Archive for anthropologist

Talking Gargoyles

Posted in Classic Horror, Giant Monsters, Nature Gone Wild with tags , , , , , , , , , on January 14, 2016 by Drinkin' & Drive-in

Gargoyles

Gargoyles aren’t just for curb appeal and for rain to goosh out of ornate cement orifices. They can also be the subject of hilariously goofy made-for-TV movies. Such is the case of Gargoyles, a 1972 horror “classic” that maintains its campy appeal to this very day.

Gargoyles

The premise: An anthropologist/paleontologist and his bra-less daughter, travel through the southwestern US, stumble upon a colony of living, breathing gargoyles in the Southwestern part of the United States. The gargoyles just want to be left to do whatever gargoyles do, like vent rain water. But these mythical creatures, when threatened, want to end human life as we know it. Have to say, I’m with the gargoyles on this one.

Gargoyles

The movie cuts right to the chase and tells us gargoyles have been here for thousands of years, or “millennia.” They were born of that satan dude and get uppity every 600 years to turn mankind into decorative rain spouts. Good luck with that.

Gargoyles

The anthropologist and his bra-less daughter come across a strange skeleton of some as yet undetermined animal thing. They take it with them. Guess who wants the bones back? Clues come in the form of the sound of flapping wings in the night. (I thought it was seagulls, but hey, what do I know?)

Gargoyles

The classic part comes when the gargoyles, looking like a hybrid of snakes, frogs, goats and seagulls, abduct the bra-less daughter and take her to their cave dwelling, where she discovers a big pile of about-to-hatch baby elephant-sized gargoyle eggs. The females must have really strong birthing hips.

Gargoyles

In a bold rescue attempt of bra-less daughter, the gargoyles are hunted down by barking dogs and riled humans with gasoline and cigarette lighters. Having earlier taught himself to speak English, the head gargoyle lays out a veiled manifesto in a gravelly voice as he attempts to flee with the last surviving breeder gargoyle: “How clever you are; your choice has allowed your and your (bra-less) daughter to survive. It also allows me and my kind to survive, perhaps at the price of your supremacy on Earth one day!”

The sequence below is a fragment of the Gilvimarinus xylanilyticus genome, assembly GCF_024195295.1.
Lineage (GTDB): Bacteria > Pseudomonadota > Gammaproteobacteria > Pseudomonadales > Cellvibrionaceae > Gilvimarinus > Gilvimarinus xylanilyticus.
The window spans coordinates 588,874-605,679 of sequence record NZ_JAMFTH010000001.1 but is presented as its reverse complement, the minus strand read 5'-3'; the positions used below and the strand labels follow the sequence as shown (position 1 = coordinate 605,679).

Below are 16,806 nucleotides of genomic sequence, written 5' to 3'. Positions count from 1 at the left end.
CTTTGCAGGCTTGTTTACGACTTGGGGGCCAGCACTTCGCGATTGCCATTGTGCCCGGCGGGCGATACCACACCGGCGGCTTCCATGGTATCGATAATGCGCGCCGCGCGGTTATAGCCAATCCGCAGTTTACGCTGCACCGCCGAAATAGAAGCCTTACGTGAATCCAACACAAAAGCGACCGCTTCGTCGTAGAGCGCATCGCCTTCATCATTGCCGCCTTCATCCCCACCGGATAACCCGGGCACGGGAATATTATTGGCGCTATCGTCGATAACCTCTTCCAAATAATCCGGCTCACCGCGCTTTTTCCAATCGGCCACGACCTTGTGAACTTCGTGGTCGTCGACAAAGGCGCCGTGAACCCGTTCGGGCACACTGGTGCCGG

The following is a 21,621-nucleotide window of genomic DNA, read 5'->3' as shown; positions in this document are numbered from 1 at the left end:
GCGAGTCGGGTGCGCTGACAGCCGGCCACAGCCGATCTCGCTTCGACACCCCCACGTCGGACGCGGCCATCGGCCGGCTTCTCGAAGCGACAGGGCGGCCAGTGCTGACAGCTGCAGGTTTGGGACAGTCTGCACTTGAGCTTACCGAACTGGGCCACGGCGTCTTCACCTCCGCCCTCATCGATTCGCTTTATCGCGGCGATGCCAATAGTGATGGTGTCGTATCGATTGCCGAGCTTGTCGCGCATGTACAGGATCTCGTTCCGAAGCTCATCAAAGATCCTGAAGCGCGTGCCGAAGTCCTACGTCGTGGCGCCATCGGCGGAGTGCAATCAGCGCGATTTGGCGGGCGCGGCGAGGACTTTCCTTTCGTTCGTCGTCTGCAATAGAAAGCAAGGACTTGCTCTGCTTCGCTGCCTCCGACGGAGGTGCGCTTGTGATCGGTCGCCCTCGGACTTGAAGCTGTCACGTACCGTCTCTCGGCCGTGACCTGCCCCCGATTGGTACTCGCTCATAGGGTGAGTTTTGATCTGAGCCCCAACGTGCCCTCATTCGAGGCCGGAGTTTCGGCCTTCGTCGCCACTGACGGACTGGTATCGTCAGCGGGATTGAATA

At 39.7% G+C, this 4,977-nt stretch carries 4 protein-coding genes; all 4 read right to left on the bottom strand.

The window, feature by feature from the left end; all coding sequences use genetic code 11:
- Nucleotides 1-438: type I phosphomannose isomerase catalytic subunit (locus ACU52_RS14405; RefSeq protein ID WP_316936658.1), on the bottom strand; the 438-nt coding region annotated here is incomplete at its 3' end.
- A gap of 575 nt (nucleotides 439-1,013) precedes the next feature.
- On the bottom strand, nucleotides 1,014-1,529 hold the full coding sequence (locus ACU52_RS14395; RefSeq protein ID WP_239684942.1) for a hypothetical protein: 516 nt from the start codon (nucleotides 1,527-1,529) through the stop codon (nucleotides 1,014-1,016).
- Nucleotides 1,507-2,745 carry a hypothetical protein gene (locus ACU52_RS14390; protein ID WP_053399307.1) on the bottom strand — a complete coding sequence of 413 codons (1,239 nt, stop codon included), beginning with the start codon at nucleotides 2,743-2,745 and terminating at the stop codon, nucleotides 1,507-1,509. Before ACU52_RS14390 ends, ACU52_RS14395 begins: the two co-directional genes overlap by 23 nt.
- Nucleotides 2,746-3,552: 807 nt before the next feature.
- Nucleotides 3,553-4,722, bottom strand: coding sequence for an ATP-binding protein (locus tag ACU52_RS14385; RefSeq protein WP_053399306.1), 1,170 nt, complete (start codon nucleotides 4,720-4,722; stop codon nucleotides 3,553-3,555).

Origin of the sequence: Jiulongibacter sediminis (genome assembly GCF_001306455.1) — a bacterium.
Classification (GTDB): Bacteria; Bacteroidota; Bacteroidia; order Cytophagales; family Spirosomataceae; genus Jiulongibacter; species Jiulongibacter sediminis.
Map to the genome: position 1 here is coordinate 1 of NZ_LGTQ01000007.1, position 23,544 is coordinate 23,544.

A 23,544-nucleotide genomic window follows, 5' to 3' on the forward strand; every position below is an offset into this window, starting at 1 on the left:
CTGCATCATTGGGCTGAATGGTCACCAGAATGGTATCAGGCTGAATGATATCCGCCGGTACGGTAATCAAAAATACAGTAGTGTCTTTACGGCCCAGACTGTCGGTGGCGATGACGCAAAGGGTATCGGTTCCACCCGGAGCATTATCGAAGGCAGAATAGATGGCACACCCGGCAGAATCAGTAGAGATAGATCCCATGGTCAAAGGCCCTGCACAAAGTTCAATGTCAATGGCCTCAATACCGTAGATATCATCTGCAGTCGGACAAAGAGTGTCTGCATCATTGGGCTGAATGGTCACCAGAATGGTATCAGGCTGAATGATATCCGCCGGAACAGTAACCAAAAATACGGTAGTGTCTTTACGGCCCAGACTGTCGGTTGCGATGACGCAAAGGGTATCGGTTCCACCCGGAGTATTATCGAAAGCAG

The English-fluent gargoyle makes a scary face at the humans, picks up the wing-wounded female gargoyle and flaps away. They’ll be back. Then we’ll see what’s what.

The Irrefutable Truth About Demons

Posted in Classic Horror, Evil, Witches with tags , , , , , , , , , , , , on June 6, 2014 by Drinkin' & Drive-in

The Irrefutable Truth About Demons

A moderately handsome anthropologist exposes cults for a hobby, which makes a bunch of stinky demons mad at him. As an academic who only deals in fact, his world flips around like a broken ferris wheel when his reality is thrown into question by random acts of magic, eerie symbols and unholy, computer-generated demons.

The Irrefutable Truth About Demons

Filmed in Australia, all the actors and hellish entities talk like that dead Crocodile Hunter guy. (“G’day, evil!”) Our hero’s girlfriend is crucified in their living room; his dead brother keeps coming back to taunt him; he’s kidnapped and tortured by punk rock demonologists; and his heart is yanked out of his chest and put in a fashionable coin purse for carrying bus change and chapstick and such.

The Irrefutable Truth About Demons

The delicious Katie Wolfe turns up as a loony tune trying to help him “see” the evil around him. And to touch his chazwazza. (“There’s a hidden message, but you have to keep it close to your penis,” she says, sticking her hand down his trousers.) The sex scene is blurred just enough where you can’t see Kate’s groceries, but there’s enough blood and violence and plot turns in The Irrefutable Truth About Demons (2000) to keep you from conjuring your own demons. In other words, no worries, mate.

The Irrefutable Truth About Demons